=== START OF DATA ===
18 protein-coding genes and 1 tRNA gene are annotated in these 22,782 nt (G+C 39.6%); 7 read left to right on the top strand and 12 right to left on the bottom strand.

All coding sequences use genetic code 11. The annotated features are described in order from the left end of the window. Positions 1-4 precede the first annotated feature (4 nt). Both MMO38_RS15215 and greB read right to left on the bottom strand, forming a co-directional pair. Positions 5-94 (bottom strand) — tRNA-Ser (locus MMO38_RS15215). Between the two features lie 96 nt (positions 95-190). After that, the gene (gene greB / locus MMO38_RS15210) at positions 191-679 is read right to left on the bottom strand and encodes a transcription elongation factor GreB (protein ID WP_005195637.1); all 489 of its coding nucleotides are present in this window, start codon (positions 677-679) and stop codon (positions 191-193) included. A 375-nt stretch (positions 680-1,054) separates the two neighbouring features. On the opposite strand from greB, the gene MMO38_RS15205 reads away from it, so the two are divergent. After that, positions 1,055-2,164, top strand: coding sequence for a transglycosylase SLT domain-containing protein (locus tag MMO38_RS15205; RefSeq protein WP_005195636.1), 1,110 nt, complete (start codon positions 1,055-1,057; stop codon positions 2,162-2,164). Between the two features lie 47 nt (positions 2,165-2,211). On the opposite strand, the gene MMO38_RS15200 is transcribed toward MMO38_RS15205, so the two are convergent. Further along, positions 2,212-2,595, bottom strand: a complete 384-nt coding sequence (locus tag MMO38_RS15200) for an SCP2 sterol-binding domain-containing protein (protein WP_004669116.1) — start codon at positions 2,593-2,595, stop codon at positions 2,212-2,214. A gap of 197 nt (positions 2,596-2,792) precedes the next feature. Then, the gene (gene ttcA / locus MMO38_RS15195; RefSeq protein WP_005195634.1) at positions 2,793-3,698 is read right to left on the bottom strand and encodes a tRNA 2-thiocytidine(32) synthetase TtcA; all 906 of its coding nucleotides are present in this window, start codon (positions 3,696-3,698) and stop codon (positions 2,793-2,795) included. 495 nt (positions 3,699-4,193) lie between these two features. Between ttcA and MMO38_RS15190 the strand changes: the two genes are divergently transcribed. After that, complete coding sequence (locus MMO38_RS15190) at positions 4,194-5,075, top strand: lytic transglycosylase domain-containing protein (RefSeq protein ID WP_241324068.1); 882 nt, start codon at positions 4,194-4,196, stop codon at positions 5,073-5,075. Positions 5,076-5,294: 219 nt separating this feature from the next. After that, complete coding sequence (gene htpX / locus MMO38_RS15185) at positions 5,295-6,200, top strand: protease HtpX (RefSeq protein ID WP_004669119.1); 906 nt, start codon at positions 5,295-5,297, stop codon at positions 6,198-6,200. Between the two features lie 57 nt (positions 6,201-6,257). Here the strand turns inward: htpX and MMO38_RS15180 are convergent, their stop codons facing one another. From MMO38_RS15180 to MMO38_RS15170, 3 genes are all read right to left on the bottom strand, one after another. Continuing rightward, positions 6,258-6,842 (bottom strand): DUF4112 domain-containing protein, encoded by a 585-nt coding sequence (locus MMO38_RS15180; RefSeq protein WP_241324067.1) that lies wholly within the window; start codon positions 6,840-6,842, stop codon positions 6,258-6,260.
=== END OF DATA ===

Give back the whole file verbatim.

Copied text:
18 protein-coding genes and 1 tRNA gene are annotated in these 22,782 nt (G+C 39.6%); 7 read left to right on the top strand and 12 right to left on the bottom strand.

All coding sequences use genetic code 11. The annotated features are described in order from the left end of the window. Positions 1-4 precede the first annotated feature (4 nt). Both MMO38_RS15215 and greB read right to left on the bottom strand, forming a co-directional pair. Positions 5-94 (bottom strand) — tRNA-Ser (locus MMO38_RS15215). Between the two features lie 96 nt (positions 95-190). After that, the gene (gene greB / locus MMO38_RS15210) at positions 191-679 is read right to left on the bottom strand and encodes a transcription elongation factor GreB (protein ID WP_005195637.1); all 489 of its coding nucleotides are present in this window, start codon (positions 677-679) and stop codon (positions 191-193) included. A 375-nt stretch (positions 680-1,054) separates the two neighbouring features. On the opposite strand from greB, the gene MMO38_RS15205 reads away from it, so the two are divergent. After that, positions 1,055-2,164, top strand: coding sequence for a transglycosylase SLT domain-containing protein (locus tag MMO38_RS15205; RefSeq protein WP_005195636.1), 1,110 nt, complete (start codon positions 1,055-1,057; stop codon positions 2,162-2,164). Between the two features lie 47 nt (positions 2,165-2,211). On the opposite strand, the gene MMO38_RS15200 is transcribed toward MMO38_RS15205, so the two are convergent. Further along, positions 2,212-2,595, bottom strand: a complete 384-nt coding sequence (locus tag MMO38_RS15200) for an SCP2 sterol-binding domain-containing protein (protein WP_004669116.1) — start codon at positions 2,593-2,595, stop codon at positions 2,212-2,214. A gap of 197 nt (positions 2,596-2,792) precedes the next feature. Then, the gene (gene ttcA / locus MMO38_RS15195; RefSeq protein WP_005195634.1) at positions 2,793-3,698 is read right to left on the bottom strand and encodes a tRNA 2-thiocytidine(32) synthetase TtcA; all 906 of its coding nucleotides are present in this window, start codon (positions 3,696-3,698) and stop codon (positions 2,793-2,795) included. 495 nt (positions 3,699-4,193) lie between these two features. Between ttcA and MMO38_RS15190 the strand changes: the two genes are divergently transcribed. After that, complete coding sequence (locus MMO38_RS15190) at positions 4,194-5,075, top strand: lytic transglycosylase domain-containing protein (RefSeq protein ID WP_241324068.1); 882 nt, start codon at positions 4,194-4,196, stop codon at positions 5,073-5,075. Positions 5,076-5,294: 219 nt separating this feature from the next. After that, complete coding sequence (gene htpX / locus MMO38_RS15185) at positions 5,295-6,200, top strand: protease HtpX (RefSeq protein ID WP_004669119.1); 906 nt, start codon at positions 5,295-5,297, stop codon at positions 6,198-6,200. Between the two features lie 57 nt (positions 6,201-6,257). Here the strand turns inward: htpX and MMO38_RS15180 are convergent, their stop codons facing one another. From MMO38_RS15180 to MMO38_RS15170, 3 genes are all read right to left on the bottom strand, one after another. Continuing rightward, positions 6,258-6,842 (bottom strand): DUF4112 domain-containing protein, encoded by a 585-nt coding sequence (locus MMO38_RS15180; RefSeq protein WP_241324067.1) that lies wholly within the window; start codon positions 6,840-6,842, stop codon positions 6,258-6,260.